Coward worked with four other artists – Gavin Brown, Roland Lewis, Evadne Stevens and Frances Viner. Crucially, the group emphasised the importance of art in society. They trained three community groups to use video in order to present their views on the environment to the City Council officials and these are included in the film ‘Spaghetti Junction’. By encouraging the use of VTR (video tape recording), local residents were able to communicate effectively and vividly with political representatives and officials as well raising awareness amongst their own community. Coward offered video training so that the community could produce films about the issues they faced and said ‘all I did was supply the equipment needed and explained how it worked. They then made the film on their own.’ The exhibition is a fascinating exploration into the integral use of art in society and the way it can function to deliver a comprehensive and articulate argument to people in power.

The exhibition includes original material from 1975, such as the film ‘The Most Smallest Heath in the Spaghetti Junction’ as well as a symposium ‘The Studio in Society’ (Saturday 4th July), and a revival of two plays which were performed in Digbeth in 1975 which will take place on the 5th and 6th July.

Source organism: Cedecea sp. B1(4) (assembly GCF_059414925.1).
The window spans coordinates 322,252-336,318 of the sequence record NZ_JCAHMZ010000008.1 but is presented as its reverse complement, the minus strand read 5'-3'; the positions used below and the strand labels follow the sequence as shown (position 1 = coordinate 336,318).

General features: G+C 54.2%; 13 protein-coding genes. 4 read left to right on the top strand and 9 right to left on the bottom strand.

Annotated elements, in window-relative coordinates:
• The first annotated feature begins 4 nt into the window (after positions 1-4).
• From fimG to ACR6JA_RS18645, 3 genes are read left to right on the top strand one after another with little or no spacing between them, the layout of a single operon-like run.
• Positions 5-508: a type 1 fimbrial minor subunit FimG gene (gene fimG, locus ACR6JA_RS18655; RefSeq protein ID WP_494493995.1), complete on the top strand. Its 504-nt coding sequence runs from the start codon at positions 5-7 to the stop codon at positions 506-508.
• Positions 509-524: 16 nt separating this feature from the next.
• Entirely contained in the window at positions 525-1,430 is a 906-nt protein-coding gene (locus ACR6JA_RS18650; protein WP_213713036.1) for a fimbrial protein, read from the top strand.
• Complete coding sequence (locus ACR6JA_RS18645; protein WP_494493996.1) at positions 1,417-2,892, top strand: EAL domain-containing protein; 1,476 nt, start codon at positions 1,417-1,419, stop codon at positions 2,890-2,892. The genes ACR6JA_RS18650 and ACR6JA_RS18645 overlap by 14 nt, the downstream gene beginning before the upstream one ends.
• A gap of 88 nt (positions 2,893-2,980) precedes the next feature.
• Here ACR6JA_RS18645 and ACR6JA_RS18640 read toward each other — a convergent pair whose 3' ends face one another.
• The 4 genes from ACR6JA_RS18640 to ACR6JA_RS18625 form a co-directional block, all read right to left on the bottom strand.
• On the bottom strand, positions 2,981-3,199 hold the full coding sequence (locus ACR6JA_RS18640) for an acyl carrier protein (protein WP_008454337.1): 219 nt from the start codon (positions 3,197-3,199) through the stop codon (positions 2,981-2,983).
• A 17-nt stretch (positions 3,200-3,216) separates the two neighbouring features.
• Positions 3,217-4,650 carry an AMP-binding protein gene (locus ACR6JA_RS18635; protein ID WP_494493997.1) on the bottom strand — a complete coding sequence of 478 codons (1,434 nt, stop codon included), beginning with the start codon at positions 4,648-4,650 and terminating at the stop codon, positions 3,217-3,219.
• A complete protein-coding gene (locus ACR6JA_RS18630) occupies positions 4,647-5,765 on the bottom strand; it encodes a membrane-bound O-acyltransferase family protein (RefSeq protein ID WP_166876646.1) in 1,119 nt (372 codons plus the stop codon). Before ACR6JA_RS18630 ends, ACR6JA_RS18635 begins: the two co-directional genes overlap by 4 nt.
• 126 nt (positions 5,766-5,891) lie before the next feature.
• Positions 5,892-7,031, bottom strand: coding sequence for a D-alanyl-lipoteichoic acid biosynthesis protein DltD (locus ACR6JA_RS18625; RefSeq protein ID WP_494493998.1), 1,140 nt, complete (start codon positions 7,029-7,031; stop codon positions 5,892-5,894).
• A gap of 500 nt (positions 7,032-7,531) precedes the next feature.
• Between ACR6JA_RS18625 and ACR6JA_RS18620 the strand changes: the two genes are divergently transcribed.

Eloise Colbourne

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Cleaning Charles Le Brun’s Portrait of Everhard Jabach and his family at the Met

JAMIE EDWARDSLeBrun half and half

A fascinating video below documenting Michael Gallagher’s painstaking, 10-month restoration of Charles Le Brun’s 1660 Jabach family portrait at the Met in New York.

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The picture, which is 355 years old, was it’s fair to say in much need of a bit of t.l.c. It’s surface was muddied by that all-too-familiar old, discoloured varnish, which, as this video amply demonstrates, really does make a significant difference to the appearance and impact of a painting. There was also a whopping great fissure in the canvas near to the top edge, as well as other, more minor, losses at various places on the picture’s surface. This video, as well as its associated blog, reveals the intricacies and work involved in repairing an old work such as this one and returning it to a former glory. It also demonstrates fairly effectively, I’d say, the hard and meritorious work that scrupulous restorers are continually engaged in in order to preserve major works of art for the future.